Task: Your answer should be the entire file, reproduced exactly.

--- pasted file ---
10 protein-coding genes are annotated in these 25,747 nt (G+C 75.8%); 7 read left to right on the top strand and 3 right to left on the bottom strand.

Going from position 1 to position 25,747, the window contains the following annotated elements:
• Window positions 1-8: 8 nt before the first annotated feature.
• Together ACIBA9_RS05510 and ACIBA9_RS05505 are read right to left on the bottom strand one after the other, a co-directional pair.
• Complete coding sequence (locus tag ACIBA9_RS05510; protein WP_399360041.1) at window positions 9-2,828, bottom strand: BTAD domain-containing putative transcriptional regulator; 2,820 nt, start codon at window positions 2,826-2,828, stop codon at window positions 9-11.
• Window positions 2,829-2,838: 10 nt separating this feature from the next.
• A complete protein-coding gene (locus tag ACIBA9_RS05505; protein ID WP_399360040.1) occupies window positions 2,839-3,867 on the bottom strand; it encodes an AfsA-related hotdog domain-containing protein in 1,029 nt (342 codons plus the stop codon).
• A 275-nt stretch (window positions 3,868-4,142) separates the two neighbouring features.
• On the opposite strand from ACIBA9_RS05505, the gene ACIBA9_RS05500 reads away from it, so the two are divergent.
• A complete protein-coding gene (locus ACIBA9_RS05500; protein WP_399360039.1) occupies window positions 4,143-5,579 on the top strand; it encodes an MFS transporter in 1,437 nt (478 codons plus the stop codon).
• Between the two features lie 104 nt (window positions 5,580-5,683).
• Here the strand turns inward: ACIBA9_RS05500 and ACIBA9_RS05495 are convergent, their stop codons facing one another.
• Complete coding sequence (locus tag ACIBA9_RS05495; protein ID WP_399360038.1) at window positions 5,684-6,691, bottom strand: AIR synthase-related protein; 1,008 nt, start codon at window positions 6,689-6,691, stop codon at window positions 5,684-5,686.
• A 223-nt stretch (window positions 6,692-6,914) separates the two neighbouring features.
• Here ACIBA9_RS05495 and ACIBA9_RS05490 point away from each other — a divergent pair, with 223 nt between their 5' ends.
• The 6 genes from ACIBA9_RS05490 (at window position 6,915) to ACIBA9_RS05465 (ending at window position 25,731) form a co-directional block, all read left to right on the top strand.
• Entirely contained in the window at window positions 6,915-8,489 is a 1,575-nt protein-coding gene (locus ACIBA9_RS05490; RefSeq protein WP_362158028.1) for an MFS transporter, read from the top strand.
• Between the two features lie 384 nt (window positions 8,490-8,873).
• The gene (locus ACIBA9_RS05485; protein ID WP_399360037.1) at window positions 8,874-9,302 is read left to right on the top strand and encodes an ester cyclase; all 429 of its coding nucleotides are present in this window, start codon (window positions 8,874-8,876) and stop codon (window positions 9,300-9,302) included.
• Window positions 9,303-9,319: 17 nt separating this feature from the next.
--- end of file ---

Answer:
10 protein-coding genes are annotated in these 25,747 nt (G+C 75.8%); 7 read left to right on the top strand and 3 right to left on the bottom strand.

Going from position 1 to position 25,747, the window contains the following annotated elements:
• Window positions 1-8: 8 nt before the first annotated feature.
• Together ACIBA9_RS05510 and ACIBA9_RS05505 are read right to left on the bottom strand one after the other, a co-directional pair.
• Complete coding sequence (locus tag ACIBA9_RS05510; protein WP_399360041.1) at window positions 9-2,828, bottom strand: BTAD domain-containing putative transcriptional regulator; 2,820 nt, start codon at window positions 2,826-2,828, stop codon at window positions 9-11.
• Window positions 2,829-2,838: 10 nt separating this feature from the next.
• A complete protein-coding gene (locus tag ACIBA9_RS05505; protein ID WP_399360040.1) occupies window positions 2,839-3,867 on the bottom strand; it encodes an AfsA-related hotdog domain-containing protein in 1,029 nt (342 codons plus the stop codon).
• A 275-nt stretch (window positions 3,868-4,142) separates the two neighbouring features.
• On the opposite strand from ACIBA9_RS05505, the gene ACIBA9_RS05500 reads away from it, so the two are divergent.
• A complete protein-coding gene (locus ACIBA9_RS05500; protein WP_399360039.1) occupies window positions 4,143-5,579 on the top strand; it encodes an MFS transporter in 1,437 nt (478 codons plus the stop codon).
• Between the two features lie 104 nt (window positions 5,580-5,683).
• Here the strand turns inward: ACIBA9_RS05500 and ACIBA9_RS05495 are convergent, their stop codons facing one another.
• Complete coding sequence (locus tag ACIBA9_RS05495; protein ID WP_399360038.1) at window positions 5,684-6,691, bottom strand: AIR synthase-related protein; 1,008 nt, start codon at window positions 6,689-6,691, stop codon at window positions 5,684-5,686.
• A 223-nt stretch (window positions 6,692-6,914) separates the two neighbouring features.
• Here ACIBA9_RS05495 and ACIBA9_RS05490 point away from each other — a divergent pair, with 223 nt between their 5' ends.
• The 6 genes from ACIBA9_RS05490 (at window position 6,915) to ACIBA9_RS05465 (ending at window position 25,731) form a co-directional block, all read left to right on the top strand.
• Entirely contained in the window at window positions 6,915-8,489 is a 1,575-nt protein-coding gene (locus ACIBA9_RS05490; RefSeq protein WP_362158028.1) for an MFS transporter, read from the top strand.
• Between the two features lie 384 nt (window positions 8,490-8,873).
• The gene (locus ACIBA9_RS05485; protein ID WP_399360037.1) at window positions 8,874-9,302 is read left to right on the top strand and encodes an ester cyclase; all 429 of its coding nucleotides are present in this window, start codon (window positions 8,874-8,876) and stop codon (window positions 9,300-9,302) included.
• Window positions 9,303-9,319: 17 nt separating this feature from the next.